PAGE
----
Free water no solution to water scarcity problems – hydrologist

The government will be offering the first 2,500 cubic metres of polished water derived from sewage treatment plants but hydrologist and water conservation campaigner Marco Cremona warns that this may further perpetuate the myth that water is an abundant and free good

Marco Cremona is skeptical
Marco Cremona is skeptical

Tariffs published in a legal notice issued in August related to the first block of 2,500m3 for all “consumers of highly polished reclaimed water for agricultural purposes shall be free of charge”.  For quantities greater than 2,500m3 but less than 5,000m3 farmers will be expected to pay 60 cents per cubic metre. The price will rise to 80 cents per cubic metre for greater quantities.

According to a ministry spokesperson for water and energy minister Joe Mizzi the main aim of the legal notice is to establish a pricing mechanism for “new water”  which is competitive to the operational costs of groundwater abstraction and “hence provides an economic incentive for its use instead of groundwater”.

The volume of 2,500m3 was set on the basis of “modelled crop water demands for semi-arid climatic conditions” according to coefficients established by the United Nations Food and Agricultural Organisation.  

But hydrologist Marco Cremona is skeptical that offering free water will reduce demand for ground water. 

“Giving water for free, at the taxpayer’s expense (as nothing is free), devalues the commodity, in this case, water… Producing and distributing this new source of water for free further consolidates the myth that water in Malta is abundant,” Cremona said.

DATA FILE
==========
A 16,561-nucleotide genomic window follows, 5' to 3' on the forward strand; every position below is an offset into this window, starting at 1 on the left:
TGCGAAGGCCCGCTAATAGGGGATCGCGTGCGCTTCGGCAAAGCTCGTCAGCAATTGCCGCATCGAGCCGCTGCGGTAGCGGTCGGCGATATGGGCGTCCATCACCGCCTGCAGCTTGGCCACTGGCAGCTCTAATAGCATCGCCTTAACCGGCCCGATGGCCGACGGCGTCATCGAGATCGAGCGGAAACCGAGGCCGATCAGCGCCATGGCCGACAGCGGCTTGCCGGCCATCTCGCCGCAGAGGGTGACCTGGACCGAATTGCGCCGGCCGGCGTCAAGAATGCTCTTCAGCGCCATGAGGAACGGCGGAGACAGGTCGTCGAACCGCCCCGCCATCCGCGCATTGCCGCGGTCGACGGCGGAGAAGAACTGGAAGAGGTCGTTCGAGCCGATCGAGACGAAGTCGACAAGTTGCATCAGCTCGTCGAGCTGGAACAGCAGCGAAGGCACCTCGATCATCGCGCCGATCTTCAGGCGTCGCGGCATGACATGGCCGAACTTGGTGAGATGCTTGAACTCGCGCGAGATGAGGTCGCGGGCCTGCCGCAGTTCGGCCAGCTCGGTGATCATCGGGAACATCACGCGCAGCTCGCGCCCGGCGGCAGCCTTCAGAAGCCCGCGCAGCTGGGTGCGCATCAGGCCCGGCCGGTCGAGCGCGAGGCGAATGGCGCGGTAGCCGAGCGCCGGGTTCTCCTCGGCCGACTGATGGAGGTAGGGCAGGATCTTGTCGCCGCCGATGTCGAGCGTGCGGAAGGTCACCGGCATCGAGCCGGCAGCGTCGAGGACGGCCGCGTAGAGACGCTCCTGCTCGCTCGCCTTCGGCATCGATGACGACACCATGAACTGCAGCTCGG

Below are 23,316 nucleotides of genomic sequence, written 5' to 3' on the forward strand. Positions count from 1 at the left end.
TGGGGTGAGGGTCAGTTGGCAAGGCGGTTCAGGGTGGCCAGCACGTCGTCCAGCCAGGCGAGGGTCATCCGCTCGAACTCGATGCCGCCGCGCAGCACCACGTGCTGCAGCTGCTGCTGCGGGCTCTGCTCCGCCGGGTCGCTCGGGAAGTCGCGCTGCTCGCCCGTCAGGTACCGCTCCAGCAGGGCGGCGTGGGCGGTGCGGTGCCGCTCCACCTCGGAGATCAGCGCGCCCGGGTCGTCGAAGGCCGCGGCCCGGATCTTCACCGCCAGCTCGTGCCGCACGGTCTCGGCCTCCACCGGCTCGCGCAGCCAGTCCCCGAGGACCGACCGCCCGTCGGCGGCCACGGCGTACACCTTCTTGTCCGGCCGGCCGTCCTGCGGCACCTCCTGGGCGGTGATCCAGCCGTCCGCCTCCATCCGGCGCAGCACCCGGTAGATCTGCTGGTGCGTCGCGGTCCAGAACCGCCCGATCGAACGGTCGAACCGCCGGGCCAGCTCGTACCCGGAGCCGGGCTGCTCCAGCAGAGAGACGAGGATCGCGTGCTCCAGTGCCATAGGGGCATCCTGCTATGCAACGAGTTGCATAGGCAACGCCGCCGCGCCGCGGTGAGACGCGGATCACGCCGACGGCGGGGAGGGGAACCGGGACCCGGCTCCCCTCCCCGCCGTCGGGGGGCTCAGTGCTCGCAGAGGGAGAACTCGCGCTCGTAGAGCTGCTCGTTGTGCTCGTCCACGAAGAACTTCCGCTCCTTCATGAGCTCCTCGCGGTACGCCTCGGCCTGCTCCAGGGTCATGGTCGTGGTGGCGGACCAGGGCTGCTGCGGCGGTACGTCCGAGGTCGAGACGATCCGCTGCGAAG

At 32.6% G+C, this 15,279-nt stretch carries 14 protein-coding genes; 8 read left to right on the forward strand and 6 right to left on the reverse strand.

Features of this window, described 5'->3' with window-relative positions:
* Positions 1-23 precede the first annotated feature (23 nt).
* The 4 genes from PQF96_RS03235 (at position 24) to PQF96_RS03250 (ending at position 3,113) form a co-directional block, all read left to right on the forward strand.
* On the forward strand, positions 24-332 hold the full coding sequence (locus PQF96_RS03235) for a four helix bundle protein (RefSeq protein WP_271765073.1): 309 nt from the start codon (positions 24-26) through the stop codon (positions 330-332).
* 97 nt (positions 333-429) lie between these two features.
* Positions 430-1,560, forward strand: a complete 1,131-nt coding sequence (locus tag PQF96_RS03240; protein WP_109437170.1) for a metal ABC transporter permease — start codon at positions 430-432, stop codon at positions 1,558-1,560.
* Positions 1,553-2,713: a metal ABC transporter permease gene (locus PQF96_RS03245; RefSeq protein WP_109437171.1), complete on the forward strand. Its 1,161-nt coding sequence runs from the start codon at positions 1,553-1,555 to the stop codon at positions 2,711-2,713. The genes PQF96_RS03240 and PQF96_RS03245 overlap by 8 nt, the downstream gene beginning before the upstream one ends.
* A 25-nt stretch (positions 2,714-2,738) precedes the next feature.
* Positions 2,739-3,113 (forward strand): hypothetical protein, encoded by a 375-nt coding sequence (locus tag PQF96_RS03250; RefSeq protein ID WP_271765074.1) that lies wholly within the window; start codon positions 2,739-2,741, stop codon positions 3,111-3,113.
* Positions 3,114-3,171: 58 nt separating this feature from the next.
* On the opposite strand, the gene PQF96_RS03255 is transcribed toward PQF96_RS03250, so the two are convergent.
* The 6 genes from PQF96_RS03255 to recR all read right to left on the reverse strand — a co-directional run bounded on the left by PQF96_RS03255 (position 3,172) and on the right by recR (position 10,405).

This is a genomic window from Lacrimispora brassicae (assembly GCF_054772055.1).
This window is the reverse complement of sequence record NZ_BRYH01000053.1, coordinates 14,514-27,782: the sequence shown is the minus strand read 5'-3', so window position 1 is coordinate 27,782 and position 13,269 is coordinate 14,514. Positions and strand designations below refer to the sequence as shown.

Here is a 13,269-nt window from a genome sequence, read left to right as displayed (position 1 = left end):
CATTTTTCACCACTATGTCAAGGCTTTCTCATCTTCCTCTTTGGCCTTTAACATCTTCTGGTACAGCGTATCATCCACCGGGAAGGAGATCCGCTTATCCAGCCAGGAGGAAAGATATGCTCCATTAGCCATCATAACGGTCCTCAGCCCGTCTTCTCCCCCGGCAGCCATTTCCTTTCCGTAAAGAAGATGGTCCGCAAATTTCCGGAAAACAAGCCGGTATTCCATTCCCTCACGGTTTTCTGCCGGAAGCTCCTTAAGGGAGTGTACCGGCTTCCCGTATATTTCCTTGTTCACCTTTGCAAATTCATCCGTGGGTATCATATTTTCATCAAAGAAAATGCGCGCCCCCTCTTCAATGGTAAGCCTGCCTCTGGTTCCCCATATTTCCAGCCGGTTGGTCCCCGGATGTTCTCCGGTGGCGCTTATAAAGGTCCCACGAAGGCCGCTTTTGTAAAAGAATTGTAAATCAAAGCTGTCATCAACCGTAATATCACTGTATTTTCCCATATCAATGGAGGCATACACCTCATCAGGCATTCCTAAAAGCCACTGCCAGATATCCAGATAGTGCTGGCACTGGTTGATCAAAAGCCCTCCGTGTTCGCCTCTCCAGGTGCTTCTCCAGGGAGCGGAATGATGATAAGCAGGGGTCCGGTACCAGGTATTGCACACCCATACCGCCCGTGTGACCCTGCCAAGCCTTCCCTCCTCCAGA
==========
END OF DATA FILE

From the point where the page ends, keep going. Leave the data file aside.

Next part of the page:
While expressing agreement with the concept of recovering water from sewage for which he had campaigned 10 years ago when the government had decided to simply dump the new water into the sea, he is skeptical that this will reduce the over-pumping of groundwater.

Instead of reducing the consumption of ground water to rehabilitate the depleted aquifers, the distribution of free polished waster may well result in an increase of agricultural production. 

While expressing agreement with the concept of recovering water from sewage, he is skeptical that this will reduce the over-pumping of groundwater

The only way that this project can have a direct impact on the pumping of groundwater, according to Cremona is to oblige farmers and other beneficiaries to shut down their boreholes – especially given that they are being given good quality water for free. 

“Without this condition, we are merely dumping more water onto a perverse market in which one of the most precious resources on this dry country is essentially free.”

He also warns against the delusion that new water can substitute the aquifer.  

New water – even if given for free – will only be competitive with groundwater if a farmer’s borehole has become salty, and therefore unuseable, and

if a farmer’s fields are close to a new water distribution point and therefore he does not need to pay for a bowser to get the water to the field.